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WITH THE KIDS

A dance to the art and science of locomotion

Caltech joins with the Pasadena Symphony to explore Earth's varieties of movement in `A World in Motion.'

October 12, 2006|Brenda Rees | Special to The Times

THE aerodynamics of a bird's feather in flight, the defined control of an athlete making a graceful spinning dive, the rhythmic precision of a car assembly line -- art or science? Or both?

How living creatures -- and some non-living things as well -- move is the topic of an unusual presentation for kids Saturday that will feature film, dance, music and a scientific discussion about the nature of our nonstop, always-moving planet.

"A World in Motion" is a collaborative production between Caltech Public Events and the Pasadena Symphony, two organizations known to local families for their individual Saturday programs for kids.

Typically, Caltech's monthly Science Saturday series involves a screening of a CineMuse film -- a high-definition nature-science short -- followed by a scientist talking with young audience members about the subject.

The symphony, on the other hand, offers a monthly Musical Circus that introduces children to a wide range of musical experiences with different guests, genres and instruments all fueled by audience participation.

But this month, the two groups are joining forces for a motion summit that will highlight how our spinning Earth is bustling with movement and action -- from both creative and scientific perspectives.

In addition to screening the CineMuse film, the program has enlisted the talents of local musical group Continuum to provide some harmonious tunes for the program. Continuum will perform its rendition of Egberto Gismonti's Brazilian toe-tapper, "Aderaldo Cego."

Building on that musical component, Caltech invited its student-led dance troupe to create a short abstract modern piece exploring aspects of movement. Comprising undergrads and graduate students along with a few staff members, the troupe usually stages three performances a year and showcases dance styles as varied as traditional Chinese and Indian dances, salsa, ballroom, tap and hula.

One of the troupe's last performances was "Run On," a piece that explored iconic images from the 20th century, such as Rosie the Riveter, Marilyn Monroe and Neil Armstrong walking on the moon.

And putting everything in perspective will be Gwyneth Card of Caltech's Bioengineering Department, who will be the scientist on hand, hosting and guiding the post-screening and show discussion.

"I've always been interested in movement, especially the motion of animals," says Card, who is studying the mechanics of fruit flies. She's discovering how these creatures with extremely simple neurological designs (and the brain the size of a poppy seed) have the ability to dodge, flip, escape and veer with amazing speed and accuracy.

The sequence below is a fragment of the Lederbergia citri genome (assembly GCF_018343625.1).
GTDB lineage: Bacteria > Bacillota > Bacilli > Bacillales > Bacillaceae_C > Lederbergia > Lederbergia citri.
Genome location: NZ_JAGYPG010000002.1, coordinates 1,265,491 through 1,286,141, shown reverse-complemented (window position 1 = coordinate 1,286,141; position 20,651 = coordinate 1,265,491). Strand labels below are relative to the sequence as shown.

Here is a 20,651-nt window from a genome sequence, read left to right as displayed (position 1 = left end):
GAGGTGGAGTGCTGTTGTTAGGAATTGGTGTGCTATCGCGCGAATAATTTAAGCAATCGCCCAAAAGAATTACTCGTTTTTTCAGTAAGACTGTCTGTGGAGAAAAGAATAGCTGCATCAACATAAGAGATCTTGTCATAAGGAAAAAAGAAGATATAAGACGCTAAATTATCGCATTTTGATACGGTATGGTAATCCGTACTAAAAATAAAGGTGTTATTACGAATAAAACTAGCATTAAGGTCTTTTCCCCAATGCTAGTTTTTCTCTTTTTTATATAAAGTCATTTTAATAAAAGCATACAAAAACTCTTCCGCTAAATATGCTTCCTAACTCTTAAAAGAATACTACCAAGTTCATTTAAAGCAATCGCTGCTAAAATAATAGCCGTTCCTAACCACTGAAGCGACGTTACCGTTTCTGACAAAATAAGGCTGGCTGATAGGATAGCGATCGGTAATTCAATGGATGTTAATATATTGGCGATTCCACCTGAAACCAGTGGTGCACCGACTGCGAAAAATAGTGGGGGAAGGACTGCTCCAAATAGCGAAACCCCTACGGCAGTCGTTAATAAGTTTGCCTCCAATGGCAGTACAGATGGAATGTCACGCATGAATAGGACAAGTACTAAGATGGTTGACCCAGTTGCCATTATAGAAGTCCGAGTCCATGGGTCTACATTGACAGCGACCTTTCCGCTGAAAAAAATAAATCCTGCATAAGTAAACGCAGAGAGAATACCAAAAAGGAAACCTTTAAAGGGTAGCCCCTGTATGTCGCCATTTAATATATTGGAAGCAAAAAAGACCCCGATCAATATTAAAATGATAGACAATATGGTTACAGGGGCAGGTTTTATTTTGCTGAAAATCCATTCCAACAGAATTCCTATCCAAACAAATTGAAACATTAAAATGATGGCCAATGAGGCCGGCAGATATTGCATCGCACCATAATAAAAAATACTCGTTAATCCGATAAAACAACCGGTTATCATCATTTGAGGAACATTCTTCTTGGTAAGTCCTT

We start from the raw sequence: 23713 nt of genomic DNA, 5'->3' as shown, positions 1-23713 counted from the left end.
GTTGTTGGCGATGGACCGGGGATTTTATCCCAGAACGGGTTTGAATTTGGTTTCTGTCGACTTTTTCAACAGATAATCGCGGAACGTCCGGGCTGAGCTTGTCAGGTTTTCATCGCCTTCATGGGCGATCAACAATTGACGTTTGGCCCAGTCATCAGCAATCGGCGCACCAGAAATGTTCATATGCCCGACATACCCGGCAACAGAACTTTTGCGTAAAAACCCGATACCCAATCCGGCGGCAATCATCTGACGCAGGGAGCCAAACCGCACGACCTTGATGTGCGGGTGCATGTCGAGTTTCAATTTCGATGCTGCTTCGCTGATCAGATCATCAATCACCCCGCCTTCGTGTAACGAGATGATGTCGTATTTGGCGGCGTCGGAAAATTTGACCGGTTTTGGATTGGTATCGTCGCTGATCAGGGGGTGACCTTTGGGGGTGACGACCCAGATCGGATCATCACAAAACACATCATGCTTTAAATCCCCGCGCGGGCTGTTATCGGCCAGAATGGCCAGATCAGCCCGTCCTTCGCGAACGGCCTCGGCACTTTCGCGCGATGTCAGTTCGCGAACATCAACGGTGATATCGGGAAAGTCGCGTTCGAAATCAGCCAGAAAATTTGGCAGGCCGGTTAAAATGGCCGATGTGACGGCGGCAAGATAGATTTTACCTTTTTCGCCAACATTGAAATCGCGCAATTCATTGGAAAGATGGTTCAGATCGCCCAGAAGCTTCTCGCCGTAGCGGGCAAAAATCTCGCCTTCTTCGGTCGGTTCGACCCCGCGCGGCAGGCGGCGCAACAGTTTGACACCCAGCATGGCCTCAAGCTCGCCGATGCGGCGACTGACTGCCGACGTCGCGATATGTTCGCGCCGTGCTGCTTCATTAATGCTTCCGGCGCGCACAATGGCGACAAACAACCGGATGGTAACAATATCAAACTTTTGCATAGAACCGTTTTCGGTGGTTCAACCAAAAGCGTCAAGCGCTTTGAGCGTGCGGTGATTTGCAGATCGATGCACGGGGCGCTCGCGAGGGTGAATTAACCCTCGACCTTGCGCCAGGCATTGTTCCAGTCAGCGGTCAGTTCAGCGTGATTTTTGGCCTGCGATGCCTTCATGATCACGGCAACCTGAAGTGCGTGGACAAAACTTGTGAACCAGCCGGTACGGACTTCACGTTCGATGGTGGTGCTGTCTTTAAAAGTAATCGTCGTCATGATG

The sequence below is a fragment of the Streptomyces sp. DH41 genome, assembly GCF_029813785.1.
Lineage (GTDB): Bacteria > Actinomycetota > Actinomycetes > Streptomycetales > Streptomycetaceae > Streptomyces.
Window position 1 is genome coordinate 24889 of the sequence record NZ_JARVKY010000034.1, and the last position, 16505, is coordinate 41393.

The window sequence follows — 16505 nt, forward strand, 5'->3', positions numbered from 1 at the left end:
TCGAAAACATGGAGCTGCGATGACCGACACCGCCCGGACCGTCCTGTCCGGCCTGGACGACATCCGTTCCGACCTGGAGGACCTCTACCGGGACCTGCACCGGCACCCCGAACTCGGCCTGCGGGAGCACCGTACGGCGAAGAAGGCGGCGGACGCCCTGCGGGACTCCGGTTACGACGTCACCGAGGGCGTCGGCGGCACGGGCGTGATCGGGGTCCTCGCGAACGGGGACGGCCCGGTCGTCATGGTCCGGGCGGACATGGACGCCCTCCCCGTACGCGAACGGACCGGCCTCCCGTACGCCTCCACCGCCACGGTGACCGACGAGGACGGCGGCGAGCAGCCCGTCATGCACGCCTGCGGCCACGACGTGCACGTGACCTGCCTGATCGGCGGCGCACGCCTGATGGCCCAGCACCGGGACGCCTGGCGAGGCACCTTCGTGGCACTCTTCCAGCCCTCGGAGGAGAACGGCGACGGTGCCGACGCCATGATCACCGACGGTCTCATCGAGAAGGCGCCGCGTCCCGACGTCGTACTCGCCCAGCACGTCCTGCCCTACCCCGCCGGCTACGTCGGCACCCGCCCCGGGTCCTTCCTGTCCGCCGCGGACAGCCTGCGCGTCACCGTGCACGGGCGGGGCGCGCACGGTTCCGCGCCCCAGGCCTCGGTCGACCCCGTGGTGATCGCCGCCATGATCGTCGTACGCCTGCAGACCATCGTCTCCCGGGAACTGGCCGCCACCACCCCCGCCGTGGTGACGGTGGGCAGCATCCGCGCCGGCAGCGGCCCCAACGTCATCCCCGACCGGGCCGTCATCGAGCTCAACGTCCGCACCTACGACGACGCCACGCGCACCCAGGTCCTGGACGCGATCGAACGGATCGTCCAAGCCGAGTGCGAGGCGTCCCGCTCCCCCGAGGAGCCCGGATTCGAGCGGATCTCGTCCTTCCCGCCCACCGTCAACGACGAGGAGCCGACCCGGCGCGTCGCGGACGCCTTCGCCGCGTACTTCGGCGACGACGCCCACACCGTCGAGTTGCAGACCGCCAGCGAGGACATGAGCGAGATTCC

Card describes the program's film as a great overview of the different ways the world moves. "Nature as a designer is fantastic," she says. "When you are seeing images of how creatures move you realize how evolution keenly solved problems of locomotion."

Indeed, Card cites the film's example of how the lowly clam has mastered an ingenious way of getting from point A to point B -- by opening and closing its' shell with dramatic puffs of air.

"Compare that movement with, say, a fly or a cheetah and you'll start to see a wide diversity of methods," she explains. "But they all exist in the same physical world with the same constraints of gravity, air density, etc."

IN all, Card hopes that the afternoon will remind audience members that the moving world is a fascinating one -- for both artists and scientists. "We sometimes don't pay attention to these marvels in our daily lives, so it's good to look closer at them," she says.

Moreover, says Caltech dancer Kristina Barkume, a graduate student studying planetary science, the afternoon is also a way for kids to realize that scientists have artistic sides.

"People in academics need some kind of artistic release, we aren't always hitting the books or in the lab," she says of her involvement in the program. "You often hear stories about scientists who are also musicians and artists, who use both sides of their brains. Scientists, just like anybody else, can be inspired by art, music and the beauty of the world around them."

weekend@latimes.com

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'A World in Motion'

Where: Beckman Auditorium, Caltech campus, 332 S. Michigan Ave., Pasadena

When: 2 p.m. Saturday

Price: Free, but reservations are required

Info: (626) 395-4652

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